Monday, February 27, 2012

Breathless Reads in Houston

L to R: Andrea Cremer, Marie Lu, Jessica Spotswood, Beth Revis, Mary Lindsey
So last Wednesday, I took off work early and drove down to Blue Willow Bookshop in Houston for the Breathless Reads Tour. Because I have my priorities straight.

Marie Lu and Jessica Spotswood listening to Beth Revis
Mary Lindsey (Shattered Souls) moderated, asking Jessica Spotswood (Born Wicked), Marie Lu (Legend), Beth Revis (Across the Universe and A Million Suns), and Andrea Cremer (Nightshade series) questions.
Andrea Cremer explaining string theory

Beth Revis snaps a pic of audience.
All four ladies were hilarious and brilliant. It was so much fun, from listening to Andrea Cremer discuss string theory, to Marie Lu turning bright red when Mary asked her about writing the steamy scenes and Marie said, "But my mom is in the audience!"

Blue Willow always puts on great events and I loved the chance to meet 4 authors whose books I love. It was also fun to say hi to Houston area writers and bloggers.

Monday, February 20, 2012

Cate Protects Her Sisters in BORN WICKED by Jessica Spotswood

So my dad is a big YA reader and he often asks me for recommendations. Last week I texted him, "Loved Born Wicked, it's like Little Women if the girls were witches." But I realized that assessment doesn't come close to describing how amazing this book is.

In Born Wicked, Jessica Spotswood has created a brilliant and believable alternate history. New England was once governed by witches, but by the late 1800's the Brotherhood  rules the province. Women have been stripped of all rights and witchcraft is the highest crime, punished by life-long imprisonment. Before their seventeenth birthday, girls must declare their intention to either marry or join the Sisterhood, a convent of devout women.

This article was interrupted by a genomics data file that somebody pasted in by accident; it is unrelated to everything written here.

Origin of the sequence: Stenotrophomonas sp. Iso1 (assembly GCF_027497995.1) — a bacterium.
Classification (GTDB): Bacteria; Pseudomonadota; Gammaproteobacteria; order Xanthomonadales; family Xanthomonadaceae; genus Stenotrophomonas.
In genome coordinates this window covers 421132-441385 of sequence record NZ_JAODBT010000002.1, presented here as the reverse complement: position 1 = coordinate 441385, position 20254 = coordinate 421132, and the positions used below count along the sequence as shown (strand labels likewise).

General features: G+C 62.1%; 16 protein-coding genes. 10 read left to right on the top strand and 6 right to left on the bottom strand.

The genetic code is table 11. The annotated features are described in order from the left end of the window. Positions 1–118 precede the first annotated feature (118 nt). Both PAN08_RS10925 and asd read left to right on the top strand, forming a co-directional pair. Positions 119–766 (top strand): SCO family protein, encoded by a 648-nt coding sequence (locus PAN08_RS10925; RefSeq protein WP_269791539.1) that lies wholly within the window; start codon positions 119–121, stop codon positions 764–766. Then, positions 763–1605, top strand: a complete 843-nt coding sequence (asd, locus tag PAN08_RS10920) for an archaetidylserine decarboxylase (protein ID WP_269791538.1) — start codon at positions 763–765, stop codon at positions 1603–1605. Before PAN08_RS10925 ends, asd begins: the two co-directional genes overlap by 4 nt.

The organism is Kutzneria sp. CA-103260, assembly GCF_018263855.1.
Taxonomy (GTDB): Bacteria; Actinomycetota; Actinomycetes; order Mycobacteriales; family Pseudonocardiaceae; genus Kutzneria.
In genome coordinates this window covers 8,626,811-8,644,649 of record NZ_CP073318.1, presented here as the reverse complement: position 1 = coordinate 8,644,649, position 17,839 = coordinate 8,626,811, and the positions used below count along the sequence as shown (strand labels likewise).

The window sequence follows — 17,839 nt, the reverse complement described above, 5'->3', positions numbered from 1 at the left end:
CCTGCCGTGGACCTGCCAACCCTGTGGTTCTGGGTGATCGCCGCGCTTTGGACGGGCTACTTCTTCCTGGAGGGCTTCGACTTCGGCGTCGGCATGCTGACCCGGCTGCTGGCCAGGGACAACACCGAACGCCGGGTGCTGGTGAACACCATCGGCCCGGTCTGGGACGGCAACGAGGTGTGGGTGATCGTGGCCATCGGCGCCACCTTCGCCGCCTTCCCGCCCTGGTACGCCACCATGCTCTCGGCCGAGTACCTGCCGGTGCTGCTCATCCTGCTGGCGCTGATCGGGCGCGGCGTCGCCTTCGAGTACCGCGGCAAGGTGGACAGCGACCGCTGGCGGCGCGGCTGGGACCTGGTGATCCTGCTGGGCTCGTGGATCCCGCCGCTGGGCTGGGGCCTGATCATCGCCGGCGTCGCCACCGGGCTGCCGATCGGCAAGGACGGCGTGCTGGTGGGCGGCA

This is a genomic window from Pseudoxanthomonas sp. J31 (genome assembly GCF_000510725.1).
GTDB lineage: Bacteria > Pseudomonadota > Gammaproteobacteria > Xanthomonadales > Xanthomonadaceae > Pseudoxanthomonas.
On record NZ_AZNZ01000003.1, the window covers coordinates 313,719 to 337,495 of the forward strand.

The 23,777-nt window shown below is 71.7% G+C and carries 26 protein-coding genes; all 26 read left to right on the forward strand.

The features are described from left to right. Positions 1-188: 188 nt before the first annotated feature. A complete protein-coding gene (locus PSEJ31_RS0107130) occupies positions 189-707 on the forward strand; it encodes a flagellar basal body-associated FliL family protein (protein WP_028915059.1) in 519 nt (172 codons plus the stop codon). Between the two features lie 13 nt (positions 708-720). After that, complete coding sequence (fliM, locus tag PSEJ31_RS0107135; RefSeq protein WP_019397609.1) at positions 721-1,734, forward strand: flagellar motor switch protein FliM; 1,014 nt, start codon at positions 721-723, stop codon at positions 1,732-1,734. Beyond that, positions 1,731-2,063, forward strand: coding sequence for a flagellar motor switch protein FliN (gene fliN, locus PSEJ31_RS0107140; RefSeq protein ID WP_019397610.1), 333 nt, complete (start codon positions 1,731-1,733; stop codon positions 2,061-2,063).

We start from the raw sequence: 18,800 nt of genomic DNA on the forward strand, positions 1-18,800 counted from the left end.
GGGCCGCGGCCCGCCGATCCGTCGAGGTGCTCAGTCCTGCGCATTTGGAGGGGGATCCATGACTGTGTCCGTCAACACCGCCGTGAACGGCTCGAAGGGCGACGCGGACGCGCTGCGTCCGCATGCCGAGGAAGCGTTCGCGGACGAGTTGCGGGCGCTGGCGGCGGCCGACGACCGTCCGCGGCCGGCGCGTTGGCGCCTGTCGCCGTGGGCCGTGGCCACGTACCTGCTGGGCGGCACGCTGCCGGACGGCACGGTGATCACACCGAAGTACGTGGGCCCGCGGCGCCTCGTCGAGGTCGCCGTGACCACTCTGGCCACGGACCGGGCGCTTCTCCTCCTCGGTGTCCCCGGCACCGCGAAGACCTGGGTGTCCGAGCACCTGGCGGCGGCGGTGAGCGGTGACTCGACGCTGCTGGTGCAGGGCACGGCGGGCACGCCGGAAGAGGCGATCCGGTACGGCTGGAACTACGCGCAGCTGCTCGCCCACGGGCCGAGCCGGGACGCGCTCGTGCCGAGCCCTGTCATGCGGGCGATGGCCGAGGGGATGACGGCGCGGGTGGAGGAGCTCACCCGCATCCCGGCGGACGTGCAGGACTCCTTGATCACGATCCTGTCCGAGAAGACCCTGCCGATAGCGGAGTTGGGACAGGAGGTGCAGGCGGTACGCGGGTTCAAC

Cate Cahill is approaching her seventeenth birthday and in making her choice she thinks only of what will keep her sisters safe. Because Cate and her two younger sisters are witches. Since their mother's death it has fallen to Cate to protect them from the Brotherhood and ensure their magic remains a secret. But when Cate falls for Finn, the subversive scholar, Cate must choose between love and safety.

I love the relationship between the three sisters. The affection and rivalry between them feels so real. I'm also a fan of the hot kissing scenes (closets! gazebos! feathers!) and Finn is definitely a swoon-worthy love interest. Oh and I loved the ending! Actually, it broke my heart, but it broke my heart so effectively. I can't wait for the sequel.

I'm most impressed with how Spotswood built the suspense and secrecy. Among the corsets, gas lamps, and horse-drawn carriages the tension was as thick as in any spy novel. Cate is compelled to protect her sisters and cannot trust anyone with their secret. Each time her magic is revealed, my heart hammered in my chest, because it was inevitable someone would betray her and every character has secrets of their own.

The Brotherhood is also eerily familiar in today's political climate. Watching Congress hearings on contraception, the Brotherhood's supremacy doesn't seem so far-fetched. And that is Spotswood's brilliance. She's given us a fun novel in a historical setting with magic, kissing, and political undertones so subtle I didn't really think about them until days after I'd finished the book. Born Wicked is first and foremost a magical and romantic read, but like all great novels, I know I'll find a lot more to think about upon rereading it.